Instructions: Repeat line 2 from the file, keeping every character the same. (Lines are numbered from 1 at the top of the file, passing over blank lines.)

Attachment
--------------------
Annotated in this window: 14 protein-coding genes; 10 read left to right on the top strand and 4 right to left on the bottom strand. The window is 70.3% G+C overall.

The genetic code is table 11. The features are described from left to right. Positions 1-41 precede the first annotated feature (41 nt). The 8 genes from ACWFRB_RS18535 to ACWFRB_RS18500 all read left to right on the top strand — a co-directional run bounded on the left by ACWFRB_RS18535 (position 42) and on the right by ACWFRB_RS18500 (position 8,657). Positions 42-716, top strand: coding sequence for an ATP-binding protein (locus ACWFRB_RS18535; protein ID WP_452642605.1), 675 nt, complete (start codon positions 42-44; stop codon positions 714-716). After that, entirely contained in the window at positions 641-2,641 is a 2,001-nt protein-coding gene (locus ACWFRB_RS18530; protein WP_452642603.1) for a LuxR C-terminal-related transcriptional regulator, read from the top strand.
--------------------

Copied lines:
The genetic code is table 11. The features are described from left to right. Positions 1-41 precede the first annotated feature (41 nt). The 8 genes from ACWFRB_RS18535 to ACWFRB_RS18500 all read left to right on the top strand — a co-directional run bounded on the left by ACWFRB_RS18535 (position 42) and on the right by ACWFRB_RS18500 (position 8,657). Positions 42-716, top strand: coding sequence for an ATP-binding protein (locus ACWFRB_RS18535; protein ID WP_452642605.1), 675 nt, complete (start codon positions 42-44; stop codon positions 714-716). After that, entirely contained in the window at positions 641-2,641 is a 2,001-nt protein-coding gene (locus ACWFRB_RS18530; protein WP_452642603.1) for a LuxR C-terminal-related transcriptional regulator, read from the top strand.